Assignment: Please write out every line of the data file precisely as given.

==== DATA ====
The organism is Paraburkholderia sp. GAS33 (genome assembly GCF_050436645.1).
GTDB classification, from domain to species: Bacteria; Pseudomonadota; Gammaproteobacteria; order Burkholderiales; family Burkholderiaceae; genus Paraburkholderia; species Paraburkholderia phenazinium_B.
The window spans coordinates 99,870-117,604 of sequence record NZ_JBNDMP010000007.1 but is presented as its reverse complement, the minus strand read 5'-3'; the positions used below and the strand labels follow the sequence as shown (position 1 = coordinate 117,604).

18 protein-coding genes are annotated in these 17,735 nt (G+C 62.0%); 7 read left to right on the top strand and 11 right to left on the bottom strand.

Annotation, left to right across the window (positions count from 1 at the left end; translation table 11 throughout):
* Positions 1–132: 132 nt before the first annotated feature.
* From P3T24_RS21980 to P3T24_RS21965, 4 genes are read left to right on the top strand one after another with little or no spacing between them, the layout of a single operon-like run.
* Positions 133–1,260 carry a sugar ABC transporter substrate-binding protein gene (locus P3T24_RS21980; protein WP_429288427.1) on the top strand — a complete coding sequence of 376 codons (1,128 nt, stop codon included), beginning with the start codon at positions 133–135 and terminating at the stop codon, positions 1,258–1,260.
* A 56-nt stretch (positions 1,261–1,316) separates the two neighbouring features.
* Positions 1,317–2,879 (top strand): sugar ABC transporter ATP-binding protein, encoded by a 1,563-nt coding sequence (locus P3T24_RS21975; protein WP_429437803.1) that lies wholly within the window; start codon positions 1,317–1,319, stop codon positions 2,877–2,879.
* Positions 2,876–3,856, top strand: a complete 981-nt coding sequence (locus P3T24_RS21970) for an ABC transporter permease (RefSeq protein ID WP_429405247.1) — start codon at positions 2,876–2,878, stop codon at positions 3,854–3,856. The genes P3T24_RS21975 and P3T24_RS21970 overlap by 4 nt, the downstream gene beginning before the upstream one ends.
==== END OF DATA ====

The organism is Paraburkholderia sp. GAS33 (genome assembly GCF_050436645.1).
GTDB classification, from domain to species: Bacteria; Pseudomonadota; Gammaproteobacteria; order Burkholderiales; family Burkholderiaceae; genus Paraburkholderia; species Paraburkholderia phenazinium_B.
The window spans coordinates 99,870-117,604 of sequence record NZ_JBNDMP010000007.1 but is presented as its reverse complement, the minus strand read 5'-3'; the positions used below and the strand labels follow the sequence as shown (position 1 = coordinate 117,604).

18 protein-coding genes are annotated in these 17,735 nt (G+C 62.0%); 7 read left to right on the top strand and 11 right to left on the bottom strand.

Annotation, left to right across the window (positions count from 1 at the left end; translation table 11 throughout):
* Positions 1–132: 132 nt before the first annotated feature.
* From P3T24_RS21980 to P3T24_RS21965, 4 genes are read left to right on the top strand one after another with little or no spacing between them, the layout of a single operon-like run.
* Positions 133–1,260 carry a sugar ABC transporter substrate-binding protein gene (locus P3T24_RS21980; protein WP_429288427.1) on the top strand — a complete coding sequence of 376 codons (1,128 nt, stop codon included), beginning with the start codon at positions 133–135 and terminating at the stop codon, positions 1,258–1,260.
* A 56-nt stretch (positions 1,261–1,316) separates the two neighbouring features.
* Positions 1,317–2,879 (top strand): sugar ABC transporter ATP-binding protein, encoded by a 1,563-nt coding sequence (locus P3T24_RS21975; protein WP_429437803.1) that lies wholly within the window; start codon positions 1,317–1,319, stop codon positions 2,877–2,879.
* Positions 2,876–3,856, top strand: a complete 981-nt coding sequence (locus P3T24_RS21970) for an ABC transporter permease (RefSeq protein ID WP_429405247.1) — start codon at positions 2,876–2,878, stop codon at positions 3,854–3,856. The genes P3T24_RS21975 and P3T24_RS21970 overlap by 4 nt, the downstream gene beginning before the upstream one ends.